All Iranian financial institutions are already subject to primary U.S. sanctions pursuant to authorities in E.O. 13599, which blocks the U.S. property and interests in property of the Government of Iran and Iranian financial institutions. U.S. persons are prohibited from engaging in transactions with Iranian financial institutions blocked under E.O. 13599; however, U.S. law expressly provides that non-U.S. persons do not carry sanctions risks for using financial institutions sanctioned solely pursuant to that E.O. Accordingly, sanctions pursuant to E.O. 13599 are not “secondary” in nature, proscribing certain activities by U.S. persons only.

The latest round of sanctions imposed, however, expand upon these more limited measures by imposing secondary sanctions available in E.O. 13902.  E.O. 13902, signed on Jan. 10, 2020, is an Iran-specific authority that authorizes the president to block (i.e., freeze) the U.S. property and interests in property of persons operating “in the construction, mining, manufacturing, or textiles sectors of the Iranian economy, or any other sector of the Iranian economy as may be determined by the Secretary of the Treasury, in consultation with the Secretary of State.” It further allows the Secretary of the Treasury to impose the same sanctions on persons determined to “have materially assisted, sponsored, or provided financial, material, or technological support for, or goods or services to or in support of, any person” who is subject to such sanctions. Additionally, the E.O. authorizes the Secretary of the Treasury, in consultation with the Secretary of State, to cut off foreign financial institutions that have knowingly conducted or facilitated “a significant financial transaction for the sale, supply, or transfer to or from Iran of significant goods or services used in connection with a targeted sector of the Iranian economy” from the U.S. financial system.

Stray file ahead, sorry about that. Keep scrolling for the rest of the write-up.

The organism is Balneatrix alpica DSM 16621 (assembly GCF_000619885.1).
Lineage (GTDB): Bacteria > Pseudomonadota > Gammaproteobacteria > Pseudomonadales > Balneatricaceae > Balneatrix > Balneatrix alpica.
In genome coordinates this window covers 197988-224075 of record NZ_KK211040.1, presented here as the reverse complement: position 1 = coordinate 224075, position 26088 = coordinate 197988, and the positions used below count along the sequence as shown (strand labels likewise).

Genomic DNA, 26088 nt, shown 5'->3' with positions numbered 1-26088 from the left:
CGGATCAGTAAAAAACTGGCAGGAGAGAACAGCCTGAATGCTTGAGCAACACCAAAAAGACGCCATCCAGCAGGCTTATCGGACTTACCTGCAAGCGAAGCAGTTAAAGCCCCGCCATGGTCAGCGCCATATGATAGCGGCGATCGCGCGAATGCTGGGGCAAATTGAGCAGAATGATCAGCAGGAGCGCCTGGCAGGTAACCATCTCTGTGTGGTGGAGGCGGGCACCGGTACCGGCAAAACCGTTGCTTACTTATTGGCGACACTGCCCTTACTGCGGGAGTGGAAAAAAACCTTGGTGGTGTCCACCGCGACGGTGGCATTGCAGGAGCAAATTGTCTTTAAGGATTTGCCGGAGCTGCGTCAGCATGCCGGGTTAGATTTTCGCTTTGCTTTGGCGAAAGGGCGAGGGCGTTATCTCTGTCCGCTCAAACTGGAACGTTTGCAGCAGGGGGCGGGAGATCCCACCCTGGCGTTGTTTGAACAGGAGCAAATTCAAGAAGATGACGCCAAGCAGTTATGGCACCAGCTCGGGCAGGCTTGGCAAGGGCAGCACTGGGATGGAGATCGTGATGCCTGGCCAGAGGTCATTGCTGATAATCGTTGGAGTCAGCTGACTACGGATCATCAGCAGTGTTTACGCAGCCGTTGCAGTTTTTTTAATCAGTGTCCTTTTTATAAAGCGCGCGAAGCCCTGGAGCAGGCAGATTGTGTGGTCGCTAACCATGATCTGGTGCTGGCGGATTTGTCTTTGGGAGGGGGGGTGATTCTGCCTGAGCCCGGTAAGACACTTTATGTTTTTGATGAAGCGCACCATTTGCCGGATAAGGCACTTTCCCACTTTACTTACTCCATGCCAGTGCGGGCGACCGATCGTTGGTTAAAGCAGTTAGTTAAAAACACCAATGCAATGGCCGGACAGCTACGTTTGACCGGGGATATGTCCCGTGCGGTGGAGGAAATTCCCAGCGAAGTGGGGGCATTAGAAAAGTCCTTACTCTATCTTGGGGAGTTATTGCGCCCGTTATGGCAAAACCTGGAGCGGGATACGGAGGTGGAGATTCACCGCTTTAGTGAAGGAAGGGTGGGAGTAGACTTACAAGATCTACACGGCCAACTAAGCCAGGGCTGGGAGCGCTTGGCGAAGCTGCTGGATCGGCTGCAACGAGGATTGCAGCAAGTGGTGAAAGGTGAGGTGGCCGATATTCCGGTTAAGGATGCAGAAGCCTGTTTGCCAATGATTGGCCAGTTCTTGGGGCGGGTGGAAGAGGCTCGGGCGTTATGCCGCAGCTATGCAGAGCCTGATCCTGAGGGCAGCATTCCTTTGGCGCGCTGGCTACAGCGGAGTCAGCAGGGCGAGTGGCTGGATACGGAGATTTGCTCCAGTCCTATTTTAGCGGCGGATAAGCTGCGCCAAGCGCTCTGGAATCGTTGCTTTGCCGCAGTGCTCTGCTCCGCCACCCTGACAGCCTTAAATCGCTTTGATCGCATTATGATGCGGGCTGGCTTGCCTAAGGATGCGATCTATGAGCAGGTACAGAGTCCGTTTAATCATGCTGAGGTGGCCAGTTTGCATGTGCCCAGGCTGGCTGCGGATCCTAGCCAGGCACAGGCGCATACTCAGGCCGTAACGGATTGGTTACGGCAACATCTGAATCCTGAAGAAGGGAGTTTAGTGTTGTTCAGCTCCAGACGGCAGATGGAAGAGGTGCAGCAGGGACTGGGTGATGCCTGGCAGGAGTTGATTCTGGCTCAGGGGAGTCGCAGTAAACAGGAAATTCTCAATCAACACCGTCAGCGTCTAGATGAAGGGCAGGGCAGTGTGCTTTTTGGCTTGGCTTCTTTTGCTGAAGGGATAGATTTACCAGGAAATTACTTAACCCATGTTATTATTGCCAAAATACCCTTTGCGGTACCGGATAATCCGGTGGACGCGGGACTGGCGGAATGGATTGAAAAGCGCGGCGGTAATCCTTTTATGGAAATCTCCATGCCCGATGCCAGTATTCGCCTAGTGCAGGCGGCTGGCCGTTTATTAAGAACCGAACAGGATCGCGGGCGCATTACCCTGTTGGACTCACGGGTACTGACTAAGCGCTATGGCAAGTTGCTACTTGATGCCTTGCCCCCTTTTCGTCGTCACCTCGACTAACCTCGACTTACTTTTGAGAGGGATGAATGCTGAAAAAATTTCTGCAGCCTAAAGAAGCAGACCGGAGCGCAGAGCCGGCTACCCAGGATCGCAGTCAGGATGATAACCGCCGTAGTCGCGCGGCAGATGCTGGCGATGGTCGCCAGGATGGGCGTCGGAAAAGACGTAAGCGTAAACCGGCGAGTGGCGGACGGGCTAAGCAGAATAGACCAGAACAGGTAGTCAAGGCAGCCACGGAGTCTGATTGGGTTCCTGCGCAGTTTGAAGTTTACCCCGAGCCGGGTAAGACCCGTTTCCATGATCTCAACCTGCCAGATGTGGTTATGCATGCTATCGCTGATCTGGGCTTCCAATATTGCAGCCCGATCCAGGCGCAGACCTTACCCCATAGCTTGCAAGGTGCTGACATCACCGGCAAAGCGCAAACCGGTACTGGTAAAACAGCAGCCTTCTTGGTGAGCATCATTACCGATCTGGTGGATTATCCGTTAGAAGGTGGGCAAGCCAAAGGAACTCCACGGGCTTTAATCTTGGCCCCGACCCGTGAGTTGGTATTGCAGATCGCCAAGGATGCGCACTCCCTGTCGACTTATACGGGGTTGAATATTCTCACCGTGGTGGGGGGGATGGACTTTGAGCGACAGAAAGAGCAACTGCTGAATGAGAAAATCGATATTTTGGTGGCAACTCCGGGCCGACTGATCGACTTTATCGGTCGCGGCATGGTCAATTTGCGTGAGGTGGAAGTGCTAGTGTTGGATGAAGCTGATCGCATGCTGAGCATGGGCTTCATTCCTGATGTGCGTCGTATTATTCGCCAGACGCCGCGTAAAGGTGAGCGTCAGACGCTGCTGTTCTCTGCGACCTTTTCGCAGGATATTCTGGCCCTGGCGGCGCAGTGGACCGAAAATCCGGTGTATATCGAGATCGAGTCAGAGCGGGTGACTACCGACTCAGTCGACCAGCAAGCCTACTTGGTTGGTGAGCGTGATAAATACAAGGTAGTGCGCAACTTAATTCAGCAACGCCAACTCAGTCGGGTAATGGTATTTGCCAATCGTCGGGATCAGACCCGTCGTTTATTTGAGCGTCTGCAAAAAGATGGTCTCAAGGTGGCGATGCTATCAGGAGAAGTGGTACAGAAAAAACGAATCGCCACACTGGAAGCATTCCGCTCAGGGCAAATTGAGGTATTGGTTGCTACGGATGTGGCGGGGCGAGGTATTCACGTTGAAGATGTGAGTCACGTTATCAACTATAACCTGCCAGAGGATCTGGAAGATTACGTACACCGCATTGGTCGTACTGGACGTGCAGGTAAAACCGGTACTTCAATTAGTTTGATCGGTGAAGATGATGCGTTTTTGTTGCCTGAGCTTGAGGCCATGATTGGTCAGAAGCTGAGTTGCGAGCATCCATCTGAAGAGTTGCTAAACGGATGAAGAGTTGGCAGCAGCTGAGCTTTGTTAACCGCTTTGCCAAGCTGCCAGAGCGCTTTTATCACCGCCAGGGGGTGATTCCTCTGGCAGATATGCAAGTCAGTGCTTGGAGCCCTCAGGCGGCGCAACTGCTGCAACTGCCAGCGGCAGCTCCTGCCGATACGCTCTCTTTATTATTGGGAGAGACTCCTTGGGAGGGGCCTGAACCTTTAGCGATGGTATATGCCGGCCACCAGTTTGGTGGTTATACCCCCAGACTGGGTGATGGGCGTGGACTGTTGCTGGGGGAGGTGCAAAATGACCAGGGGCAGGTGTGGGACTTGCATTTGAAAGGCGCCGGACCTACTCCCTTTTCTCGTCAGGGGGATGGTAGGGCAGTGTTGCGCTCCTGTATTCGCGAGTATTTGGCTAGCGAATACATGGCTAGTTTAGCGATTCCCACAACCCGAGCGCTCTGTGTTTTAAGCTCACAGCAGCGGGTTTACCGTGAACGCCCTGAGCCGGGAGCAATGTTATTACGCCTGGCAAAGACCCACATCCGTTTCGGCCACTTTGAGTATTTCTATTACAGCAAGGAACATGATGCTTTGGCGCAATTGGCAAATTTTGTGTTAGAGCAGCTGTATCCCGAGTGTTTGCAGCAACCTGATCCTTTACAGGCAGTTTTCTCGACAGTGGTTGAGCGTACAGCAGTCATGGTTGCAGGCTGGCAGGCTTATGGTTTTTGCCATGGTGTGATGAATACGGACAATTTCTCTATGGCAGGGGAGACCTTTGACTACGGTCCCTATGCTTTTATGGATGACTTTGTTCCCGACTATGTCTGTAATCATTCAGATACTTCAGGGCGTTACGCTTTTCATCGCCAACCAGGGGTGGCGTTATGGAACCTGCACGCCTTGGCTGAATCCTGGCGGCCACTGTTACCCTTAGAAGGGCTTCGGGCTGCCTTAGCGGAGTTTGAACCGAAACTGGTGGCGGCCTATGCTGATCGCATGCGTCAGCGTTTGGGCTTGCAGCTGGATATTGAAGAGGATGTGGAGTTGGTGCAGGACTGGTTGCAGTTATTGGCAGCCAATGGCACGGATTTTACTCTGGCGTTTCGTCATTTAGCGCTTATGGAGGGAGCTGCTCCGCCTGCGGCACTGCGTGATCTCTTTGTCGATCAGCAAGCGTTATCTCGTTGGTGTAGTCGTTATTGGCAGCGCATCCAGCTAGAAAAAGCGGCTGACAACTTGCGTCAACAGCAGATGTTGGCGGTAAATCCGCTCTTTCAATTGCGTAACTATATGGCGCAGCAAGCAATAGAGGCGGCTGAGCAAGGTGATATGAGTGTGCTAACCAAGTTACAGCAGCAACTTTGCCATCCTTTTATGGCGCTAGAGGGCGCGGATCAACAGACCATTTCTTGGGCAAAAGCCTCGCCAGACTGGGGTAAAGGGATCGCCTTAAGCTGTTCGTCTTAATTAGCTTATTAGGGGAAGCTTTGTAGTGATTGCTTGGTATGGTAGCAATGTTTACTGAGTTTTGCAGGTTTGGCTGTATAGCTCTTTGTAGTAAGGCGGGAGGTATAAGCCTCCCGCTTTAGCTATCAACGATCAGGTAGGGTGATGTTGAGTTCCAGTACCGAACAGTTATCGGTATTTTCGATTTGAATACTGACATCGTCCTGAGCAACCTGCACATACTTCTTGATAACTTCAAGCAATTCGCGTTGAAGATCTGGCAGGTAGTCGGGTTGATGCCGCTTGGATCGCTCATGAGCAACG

While the E.O. sweeps broadly, Section 11 establishes a carve out for humanitarian trade. Specifically, it provides that the restrictions above will not “apply with respect to any person for conducting or facilitating a transaction for the provision (including any sale) of agricultural commodities, food, medicine, or medical devices to Iran.”

In addition to the above measures, Iran hawks have also pushed the Trump administration to go one step further and designate Iranian banks pursuant to counter-terrorism related authorities in E.O. 13224. E.O. 13224  provides the Secretary of State, in consultation with the Secretary of the Treasury, the authority to block the U.S. property and interests in property of persons who are determined to have committed “acts of terrorism that threaten the security of U.S. nationals or the national security, foreign policy, or economy of the United States.” Similar to E.O. 13902, E.O. 13224 also authorizes the imposition of blocking sanctions against persons who are determined by the Secretary of the Treasury, in consultation with the Secretary of State and the Attorney General, “to assist in, sponsor, or provide financial, material, or technological support for, or financial or other services to or in support of” persons determined to be subject to E.O. 13224. Unlike E.O. 13902, however, E.O. 13224 does not include a carve out for humanitarian trade, providing no similar exception with respect to transactions involving food, medicine, and medical devices.